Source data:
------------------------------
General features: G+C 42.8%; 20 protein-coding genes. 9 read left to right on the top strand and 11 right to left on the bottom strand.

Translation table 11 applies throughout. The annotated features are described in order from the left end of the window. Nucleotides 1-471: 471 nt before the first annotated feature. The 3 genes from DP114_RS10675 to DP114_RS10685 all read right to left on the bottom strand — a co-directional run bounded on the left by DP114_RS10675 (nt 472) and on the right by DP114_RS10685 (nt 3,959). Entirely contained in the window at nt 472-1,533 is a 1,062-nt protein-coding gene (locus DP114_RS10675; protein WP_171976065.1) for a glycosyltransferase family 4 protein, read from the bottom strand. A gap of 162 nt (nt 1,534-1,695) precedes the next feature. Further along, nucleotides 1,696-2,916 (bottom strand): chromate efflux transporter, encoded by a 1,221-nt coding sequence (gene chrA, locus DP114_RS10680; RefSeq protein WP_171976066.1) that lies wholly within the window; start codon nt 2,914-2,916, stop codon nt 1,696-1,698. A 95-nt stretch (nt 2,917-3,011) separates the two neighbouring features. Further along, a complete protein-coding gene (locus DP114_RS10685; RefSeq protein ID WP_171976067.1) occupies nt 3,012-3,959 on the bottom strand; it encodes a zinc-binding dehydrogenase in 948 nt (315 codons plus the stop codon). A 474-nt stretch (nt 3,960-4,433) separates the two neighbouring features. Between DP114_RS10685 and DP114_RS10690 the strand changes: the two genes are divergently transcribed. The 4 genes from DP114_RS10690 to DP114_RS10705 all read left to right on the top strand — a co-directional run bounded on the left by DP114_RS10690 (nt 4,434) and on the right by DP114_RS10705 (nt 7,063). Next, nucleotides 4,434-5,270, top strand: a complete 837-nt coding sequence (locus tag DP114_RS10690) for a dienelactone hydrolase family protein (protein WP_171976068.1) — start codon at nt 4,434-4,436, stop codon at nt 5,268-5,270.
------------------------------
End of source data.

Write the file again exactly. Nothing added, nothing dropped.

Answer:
General features: G+C 42.8%; 20 protein-coding genes. 9 read left to right on the top strand and 11 right to left on the bottom strand.

Translation table 11 applies throughout. The annotated features are described in order from the left end of the window. Nucleotides 1-471: 471 nt before the first annotated feature. The 3 genes from DP114_RS10675 to DP114_RS10685 all read right to left on the bottom strand — a co-directional run bounded on the left by DP114_RS10675 (nt 472) and on the right by DP114_RS10685 (nt 3,959). Entirely contained in the window at nt 472-1,533 is a 1,062-nt protein-coding gene (locus DP114_RS10675; protein WP_171976065.1) for a glycosyltransferase family 4 protein, read from the bottom strand. A gap of 162 nt (nt 1,534-1,695) precedes the next feature. Further along, nucleotides 1,696-2,916 (bottom strand): chromate efflux transporter, encoded by a 1,221-nt coding sequence (gene chrA, locus DP114_RS10680; RefSeq protein WP_171976066.1) that lies wholly within the window; start codon nt 2,914-2,916, stop codon nt 1,696-1,698. A 95-nt stretch (nt 2,917-3,011) separates the two neighbouring features. Further along, a complete protein-coding gene (locus DP114_RS10685; RefSeq protein ID WP_171976067.1) occupies nt 3,012-3,959 on the bottom strand; it encodes a zinc-binding dehydrogenase in 948 nt (315 codons plus the stop codon). A 474-nt stretch (nt 3,960-4,433) separates the two neighbouring features. Between DP114_RS10685 and DP114_RS10690 the strand changes: the two genes are divergently transcribed. The 4 genes from DP114_RS10690 to DP114_RS10705 all read left to right on the top strand — a co-directional run bounded on the left by DP114_RS10690 (nt 4,434) and on the right by DP114_RS10705 (nt 7,063). Next, nucleotides 4,434-5,270, top strand: a complete 837-nt coding sequence (locus tag DP114_RS10690) for a dienelactone hydrolase family protein (protein WP_171976068.1) — start codon at nt 4,434-4,436, stop codon at nt 5,268-5,270.